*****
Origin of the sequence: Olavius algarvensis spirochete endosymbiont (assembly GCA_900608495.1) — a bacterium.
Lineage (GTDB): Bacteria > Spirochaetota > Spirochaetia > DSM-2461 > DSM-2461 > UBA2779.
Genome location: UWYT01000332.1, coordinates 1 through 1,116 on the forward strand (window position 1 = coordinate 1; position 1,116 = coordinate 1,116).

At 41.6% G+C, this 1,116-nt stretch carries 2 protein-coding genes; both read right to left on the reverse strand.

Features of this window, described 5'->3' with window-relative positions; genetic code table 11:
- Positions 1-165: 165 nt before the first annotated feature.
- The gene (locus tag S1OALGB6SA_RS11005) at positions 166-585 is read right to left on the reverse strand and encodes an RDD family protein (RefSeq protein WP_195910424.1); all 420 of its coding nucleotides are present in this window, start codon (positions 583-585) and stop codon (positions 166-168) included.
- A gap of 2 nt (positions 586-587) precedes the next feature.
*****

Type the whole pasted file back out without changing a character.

Origin of the sequence: Olavius algarvensis spirochete endosymbiont (assembly GCA_900608495.1) — a bacterium.
Lineage (GTDB): Bacteria > Spirochaetota > Spirochaetia > DSM-2461 > DSM-2461 > UBA2779.
Genome location: UWYT01000332.1, coordinates 1 through 1,116 on the forward strand (window position 1 = coordinate 1; position 1,116 = coordinate 1,116).

At 41.6% G+C, this 1,116-nt stretch carries 2 protein-coding genes; both read right to left on the reverse strand.

Features of this window, described 5'->3' with window-relative positions; genetic code table 11:
- Positions 1-165: 165 nt before the first annotated feature.
- The gene (locus tag S1OALGB6SA_RS11005) at positions 166-585 is read right to left on the reverse strand and encodes an RDD family protein (RefSeq protein WP_195910424.1); all 420 of its coding nucleotides are present in this window, start codon (positions 583-585) and stop codon (positions 166-168) included.
- A gap of 2 nt (positions 586-587) precedes the next feature.